By Joseph P. Cribbins: On 6 June 1992, Army Aviation completed 50 years of dedicated service to the U.S. Army. During the fifth decade, Army Aviation matured greatly and realized a potential that had been developing since 1942. From the beginning, Army Aviation struggled for identity, first with the USAF, then in-house among the combat arms and logistics branches. There were sharp debates on whether to form a branch. Supporters believed Army Aviation needed the identity and cohesion of a combat arm like Infantry, Armor, and Artillery. Aviation had proven capable in the air maneuver dimension of battle; the Army struggled to understand how to harness this new dimension of battle.
Although selected in April 1991 by the Army, the RAH-66 Comanche program was subsequently cancelled by the Army Chief of Staffin March 2004. / BOEING-SIKORSKY PHOTO
There were concerns among others that Army Aviation would become another Army Air Corps. To prevent this, aviation should remain integrated with the combat arms and logistic branch to which it belonged.
On 12 Apri1,1983, General “Shy” Meyer, then the Army Chief of Staff, approved the Army Aviation Branch. A major feature of the new Branch was the integration of Aviation Logistics.
Today, Army Aviation has assumed a significant role in the land component’s combined arms team. Army Aviation breaks friction with the ground, operates in the ground regime, and greatly enhances the capability of the force. Reconnaissance, attack, assault, SEMA, SOF, MEDEVAC, and medium lift aviation resources are powerfully combined to give the ground commander increased agility, firepower, and versatility.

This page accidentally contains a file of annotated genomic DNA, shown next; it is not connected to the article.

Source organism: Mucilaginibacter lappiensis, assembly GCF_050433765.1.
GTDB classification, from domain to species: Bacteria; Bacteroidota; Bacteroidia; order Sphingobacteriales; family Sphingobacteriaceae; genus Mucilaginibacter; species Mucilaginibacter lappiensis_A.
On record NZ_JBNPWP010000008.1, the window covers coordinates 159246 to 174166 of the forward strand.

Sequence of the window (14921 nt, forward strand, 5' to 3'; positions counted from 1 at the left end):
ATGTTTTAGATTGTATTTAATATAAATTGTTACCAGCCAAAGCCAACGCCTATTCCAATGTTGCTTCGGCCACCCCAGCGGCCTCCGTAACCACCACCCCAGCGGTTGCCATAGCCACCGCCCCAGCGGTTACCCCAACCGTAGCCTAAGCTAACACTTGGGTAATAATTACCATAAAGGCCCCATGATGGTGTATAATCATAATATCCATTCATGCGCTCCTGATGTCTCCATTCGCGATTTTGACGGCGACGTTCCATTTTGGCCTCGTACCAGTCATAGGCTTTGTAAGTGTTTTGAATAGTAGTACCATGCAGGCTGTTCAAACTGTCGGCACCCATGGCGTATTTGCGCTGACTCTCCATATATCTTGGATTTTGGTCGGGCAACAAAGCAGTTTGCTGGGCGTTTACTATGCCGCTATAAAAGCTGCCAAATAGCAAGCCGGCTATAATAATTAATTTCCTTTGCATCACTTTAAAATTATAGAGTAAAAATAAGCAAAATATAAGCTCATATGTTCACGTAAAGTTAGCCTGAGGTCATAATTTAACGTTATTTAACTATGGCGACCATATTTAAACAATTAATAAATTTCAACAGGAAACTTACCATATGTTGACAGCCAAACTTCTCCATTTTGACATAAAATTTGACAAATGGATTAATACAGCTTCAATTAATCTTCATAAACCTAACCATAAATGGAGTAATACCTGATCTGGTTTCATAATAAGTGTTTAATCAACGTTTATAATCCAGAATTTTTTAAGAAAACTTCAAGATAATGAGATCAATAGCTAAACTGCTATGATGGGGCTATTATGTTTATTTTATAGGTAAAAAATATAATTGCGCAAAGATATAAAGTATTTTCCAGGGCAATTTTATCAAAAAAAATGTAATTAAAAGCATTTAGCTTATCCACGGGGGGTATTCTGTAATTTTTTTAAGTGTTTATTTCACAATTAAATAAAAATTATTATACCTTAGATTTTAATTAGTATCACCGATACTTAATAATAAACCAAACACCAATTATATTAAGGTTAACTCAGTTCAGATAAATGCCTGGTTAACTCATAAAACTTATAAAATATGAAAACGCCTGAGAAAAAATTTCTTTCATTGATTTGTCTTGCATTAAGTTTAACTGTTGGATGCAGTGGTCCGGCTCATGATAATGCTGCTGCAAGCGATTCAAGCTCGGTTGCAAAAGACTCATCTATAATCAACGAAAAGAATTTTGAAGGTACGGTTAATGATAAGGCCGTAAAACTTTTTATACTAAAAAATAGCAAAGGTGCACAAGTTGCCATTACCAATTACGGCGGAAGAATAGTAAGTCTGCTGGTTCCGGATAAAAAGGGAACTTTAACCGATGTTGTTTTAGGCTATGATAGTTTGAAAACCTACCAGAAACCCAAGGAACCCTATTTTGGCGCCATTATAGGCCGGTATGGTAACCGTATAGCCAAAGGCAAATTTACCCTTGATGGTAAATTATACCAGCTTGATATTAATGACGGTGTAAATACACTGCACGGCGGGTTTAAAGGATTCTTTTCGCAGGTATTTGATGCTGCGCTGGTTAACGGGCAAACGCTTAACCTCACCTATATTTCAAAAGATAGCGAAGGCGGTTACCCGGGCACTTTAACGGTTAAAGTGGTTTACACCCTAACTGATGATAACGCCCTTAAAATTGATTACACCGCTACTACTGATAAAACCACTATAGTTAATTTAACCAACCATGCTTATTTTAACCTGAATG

A major innovation in this decade was establishment of the PEO/PM concept. The Army has had PMs for a number of years, and the Program Executive Officer is not peculiar to aviation, but PEO now has a significant impact on selection, production, testing, and support of all new aircraft. The PEO Aviation is now responsible for an aircraft as a total weapon system from the time it is a gleam in the eye of the designer until it is completely fielded and no longer in production. This responsibility has not removed the Army Materiel Command (AMC) and appropriate Major Support Commands (MSC) from a major role in management and support of Army aircraft. The PEO and AMC/MSC work closely together as a team with a mutual goal of fielding and supporting safe, reliable, and maintainable aircraft weapon systems. The interface and work relationship between the PEO and the Aviation Systems Command – now the Aviation and Troop Support Command (ATCOM) – has been outstanding, and has given us first line Army aircraft that performed so superbly in DESERT SHIELD/STORM.
Growing Emphasis on Safety